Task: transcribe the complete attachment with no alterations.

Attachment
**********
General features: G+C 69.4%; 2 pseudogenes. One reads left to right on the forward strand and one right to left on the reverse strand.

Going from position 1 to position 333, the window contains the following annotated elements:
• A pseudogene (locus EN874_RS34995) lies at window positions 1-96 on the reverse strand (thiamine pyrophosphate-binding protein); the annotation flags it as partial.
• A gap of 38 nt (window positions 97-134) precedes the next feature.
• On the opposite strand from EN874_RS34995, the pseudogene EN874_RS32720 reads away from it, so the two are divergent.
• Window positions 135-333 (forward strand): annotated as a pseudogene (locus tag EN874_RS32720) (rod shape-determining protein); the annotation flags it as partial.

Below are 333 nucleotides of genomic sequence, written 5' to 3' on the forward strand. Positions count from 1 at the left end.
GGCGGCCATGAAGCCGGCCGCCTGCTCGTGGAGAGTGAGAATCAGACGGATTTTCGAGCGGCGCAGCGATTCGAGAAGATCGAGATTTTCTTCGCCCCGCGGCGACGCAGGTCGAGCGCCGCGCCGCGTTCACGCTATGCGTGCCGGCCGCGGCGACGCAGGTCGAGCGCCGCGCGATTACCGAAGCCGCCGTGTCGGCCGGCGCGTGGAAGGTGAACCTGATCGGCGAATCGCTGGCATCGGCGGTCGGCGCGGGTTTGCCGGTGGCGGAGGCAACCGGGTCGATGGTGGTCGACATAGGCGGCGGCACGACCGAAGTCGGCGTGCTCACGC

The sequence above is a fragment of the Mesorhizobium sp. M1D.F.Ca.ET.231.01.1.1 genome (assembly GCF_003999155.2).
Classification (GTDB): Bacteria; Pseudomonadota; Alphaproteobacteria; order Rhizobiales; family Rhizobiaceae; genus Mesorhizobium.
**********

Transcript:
General features: G+C 69.4%; 2 pseudogenes. One reads left to right on the forward strand and one right to left on the reverse strand.

Going from position 1 to position 333, the window contains the following annotated elements:
• A pseudogene (locus EN874_RS34995) lies at window positions 1-96 on the reverse strand (thiamine pyrophosphate-binding protein); the annotation flags it as partial.
• A gap of 38 nt (window positions 97-134) precedes the next feature.
• On the opposite strand from EN874_RS34995, the pseudogene EN874_RS32720 reads away from it, so the two are divergent.
• Window positions 135-333 (forward strand): annotated as a pseudogene (locus tag EN874_RS32720) (rod shape-determining protein); the annotation flags it as partial.

Below are 333 nucleotides of genomic sequence, written 5' to 3' on the forward strand. Positions count from 1 at the left end.
GGCGGCCATGAAGCCGGCCGCCTGCTCGTGGAGAGTGAGAATCAGACGGATTTTCGAGCGGCGCAGCGATTCGAGAAGATCGAGATTTTCTTCGCCCCGCGGCGACGCAGGTCGAGCGCCGCGCCGCGTTCACGCTATGCGTGCCGGCCGCGGCGACGCAGGTCGAGCGCCGCGCGATTACCGAAGCCGCCGTGTCGGCCGGCGCGTGGAAGGTGAACCTGATCGGCGAATCGCTGGCATCGGCGGTCGGCGCGGGTTTGCCGGTGGCGGAGGCAACCGGGTCGATGGTGGTCGACATAGGCGGCGGCACGACCGAAGTCGGCGTGCTCACGC

The sequence above is a fragment of the Mesorhizobium sp. M1D.F.Ca.ET.231.01.1.1 genome (assembly GCF_003999155.2).
Classification (GTDB): Bacteria; Pseudomonadota; Alphaproteobacteria; order Rhizobiales; family Rhizobiaceae; genus Mesorhizobium.